J. G. Wentworth has reached a new level of brilliant absurdity with its new TV advertising campaign. Out with Mr. Wentworth and in with "everyday Americans" who "need cash now", like the lady who cracks up her car, the physician who has triplets and a goofy dude who is lathering up in the shower. "To the rescue" comes a sleazy looking VIking driving a tow truck, who defies his appearance by accomodating the "car wreck lady" whose car has been sheared in half, either by "the jaws of life" or her bad driving. It's so "realistic" that she's cheerful, untraumatized as if she just had a flat, singing merrily, replete with white "foo foo" lap dogs.
The reality of the horrendous car wreck that led to the structured settlement (for the annuitant that J.G. Wentworth targets) would be far different. Also unrealistic and misleading is the ubiquitous "cash now" claim. While minimal advances are offered by some cash now pushers, the selling process requires a judge's approval that the transaction is in your best interest (and that of any applicable dependents)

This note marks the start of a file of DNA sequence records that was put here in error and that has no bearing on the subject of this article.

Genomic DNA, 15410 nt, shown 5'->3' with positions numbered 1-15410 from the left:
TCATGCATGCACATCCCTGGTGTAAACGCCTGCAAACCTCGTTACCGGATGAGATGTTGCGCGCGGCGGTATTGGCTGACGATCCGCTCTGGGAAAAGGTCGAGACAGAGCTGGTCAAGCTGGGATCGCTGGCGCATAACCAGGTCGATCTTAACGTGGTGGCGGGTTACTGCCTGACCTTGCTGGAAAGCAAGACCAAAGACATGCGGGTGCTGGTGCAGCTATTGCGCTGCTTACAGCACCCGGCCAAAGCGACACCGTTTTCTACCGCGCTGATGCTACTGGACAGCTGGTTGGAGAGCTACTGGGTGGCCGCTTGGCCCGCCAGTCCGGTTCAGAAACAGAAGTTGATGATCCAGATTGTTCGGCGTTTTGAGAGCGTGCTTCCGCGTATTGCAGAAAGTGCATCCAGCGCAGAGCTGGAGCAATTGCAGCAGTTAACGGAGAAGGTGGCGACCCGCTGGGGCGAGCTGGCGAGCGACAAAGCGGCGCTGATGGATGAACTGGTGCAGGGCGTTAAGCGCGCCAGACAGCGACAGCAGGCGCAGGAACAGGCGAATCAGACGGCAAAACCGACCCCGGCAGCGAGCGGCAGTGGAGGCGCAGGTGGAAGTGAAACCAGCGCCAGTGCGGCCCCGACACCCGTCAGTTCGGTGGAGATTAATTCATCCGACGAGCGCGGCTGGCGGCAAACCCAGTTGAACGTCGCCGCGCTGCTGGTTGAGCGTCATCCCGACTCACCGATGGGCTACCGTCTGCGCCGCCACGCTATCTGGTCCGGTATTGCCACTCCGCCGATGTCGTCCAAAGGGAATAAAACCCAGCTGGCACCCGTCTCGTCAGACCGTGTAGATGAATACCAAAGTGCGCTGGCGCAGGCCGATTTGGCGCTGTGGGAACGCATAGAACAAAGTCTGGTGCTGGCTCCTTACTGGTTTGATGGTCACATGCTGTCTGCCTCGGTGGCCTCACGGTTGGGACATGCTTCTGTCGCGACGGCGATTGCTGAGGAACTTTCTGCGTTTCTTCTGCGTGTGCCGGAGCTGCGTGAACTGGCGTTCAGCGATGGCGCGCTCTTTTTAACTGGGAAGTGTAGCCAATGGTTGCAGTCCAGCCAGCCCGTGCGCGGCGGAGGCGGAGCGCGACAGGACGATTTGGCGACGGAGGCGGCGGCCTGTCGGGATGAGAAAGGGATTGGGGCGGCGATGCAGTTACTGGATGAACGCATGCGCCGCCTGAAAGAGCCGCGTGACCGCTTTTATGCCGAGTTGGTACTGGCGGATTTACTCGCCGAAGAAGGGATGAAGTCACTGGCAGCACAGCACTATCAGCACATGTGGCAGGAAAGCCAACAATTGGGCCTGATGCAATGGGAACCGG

Yet J.G. Wentworth's advertising clearly recognizes that the economic crisis affects all socio economic levels. It is important to note that J.G. Wentworth is one of many companies that provide liquidity for structured settlements.
Have a good laugh at the J.G. Wentworth ads but be aware of the millions of dollars J.G Wentworth spends on ads and how they factor into the amount you might receive. ( I recall that the securities filing for another factory company's IPO suggested that their advertising amounted to about 8% of the discount rate). Prospective sellers of structured settlement payments should always check into all sources of financing. If selling structured settlement payments is the only way to go (because you cannot get a loan for example), then shop around.
ALWAYS shop around, even if you have already sold to J.G. Wentworth, or any other factoring company before. Don't blindly trust the company.